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Co-therapy or conjoint therapy is a kind of psychotherapy conducted with more than one therapist present.[1][2] This kind of therapy is especially applied during couple therapy.[3][4][5] Carl Whitaker and Virginia Satir are credited as the founders of co-therapy.[6][7] Co-therapy dates back to the early twentieth century in Vienna, where psychoanalytic practices were first taking place.[8] It was originally named "multiple therapy" by Alfred Alder, and later introduced separately as "co-therapy" in the 1940s.[9] Co-therapy began with two therapists of differing abilities, one essentially learning from the other, and providing the opportunity to hear feedback on their work.

Advantages of co-therapy[edit]

An active support system[edit]

Co-therapy has recently been discussed more thoroughly, and its advantageous aspects have been analysed. Researchers, namely Bowers & Gauron, suggest that co-therapy provides each therapist with a "support system" in their partner.[10] This allows for appropriate communication and the ability to lean on each other when "in the face of the power of the group".[10] Bowers & Gauron are supported by other researchers in this aspect of co-therapy. Russell and Russell[11] also suggest that both therapists are sources of support for each other. This can be in the case of clients (either singular, couples, or families) who express delusional systems[11] or aspects of psychopathy that may be difficult to deal with alone. A co-therapeutic design is more beneficial in these situations as therapists act objectively in each others' aid. This situation highlights an additional advantage of the amount of emotional draining experienced by each therapist individually.[11] Support of both therapists is carried through - if one is absent, there will always be someone available to collect information and continue with the sessions.[10][11]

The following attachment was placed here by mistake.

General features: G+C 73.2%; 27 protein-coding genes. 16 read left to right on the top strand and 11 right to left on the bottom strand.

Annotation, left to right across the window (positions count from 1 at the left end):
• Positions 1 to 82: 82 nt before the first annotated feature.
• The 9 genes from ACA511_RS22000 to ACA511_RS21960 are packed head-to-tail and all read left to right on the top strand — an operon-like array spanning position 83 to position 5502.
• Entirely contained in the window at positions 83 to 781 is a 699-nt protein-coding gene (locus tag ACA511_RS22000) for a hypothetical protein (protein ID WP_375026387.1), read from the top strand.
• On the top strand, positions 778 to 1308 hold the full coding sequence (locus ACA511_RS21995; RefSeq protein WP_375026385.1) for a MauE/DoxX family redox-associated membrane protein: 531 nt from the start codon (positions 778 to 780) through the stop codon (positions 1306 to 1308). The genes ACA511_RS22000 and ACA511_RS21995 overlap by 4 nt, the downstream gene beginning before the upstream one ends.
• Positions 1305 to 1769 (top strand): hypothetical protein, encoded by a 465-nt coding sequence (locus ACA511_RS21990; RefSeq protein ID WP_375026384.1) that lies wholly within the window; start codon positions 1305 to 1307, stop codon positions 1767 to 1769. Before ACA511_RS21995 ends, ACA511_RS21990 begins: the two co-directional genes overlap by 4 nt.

An educational model[edit]

Additionally, researchers suggest that a co-therapy relationship is beneficial as an educational model.[11][12] Cividini and Klain proposed three models of co-therapy education. These three designs all incorporated differing levels of skill in each therapist, for example: situation one, having one experienced and one inexperienced therapist; situation two, including two inexperienced therapists; and situation three, involving two experienced therapists.[12] All models are said to be advantageous, as they all provide educational benefits, such as an inexperienced therapist gaining confidence whilst alongside one with more experience, and in an inexperienced model, the likeliness of a therapist overruling a session is wildly reduced. Moreover, a co-therapist relationship can "compensate for individual weaknesses",[10] meaning that more rounded conclusions can be drawn from therapy sessions as research has shown that co-therapeutic relationships provide greater insight into a client's analysis.[10][12] Russell & Russell add to this notion by mentioning that conjoint therapeutic relationships can be valuable within the realm of education in order to "role-model didactically",[11] suggesting that it is extremely beneficial for a more inexperienced therapist to learn in a conjoint environment.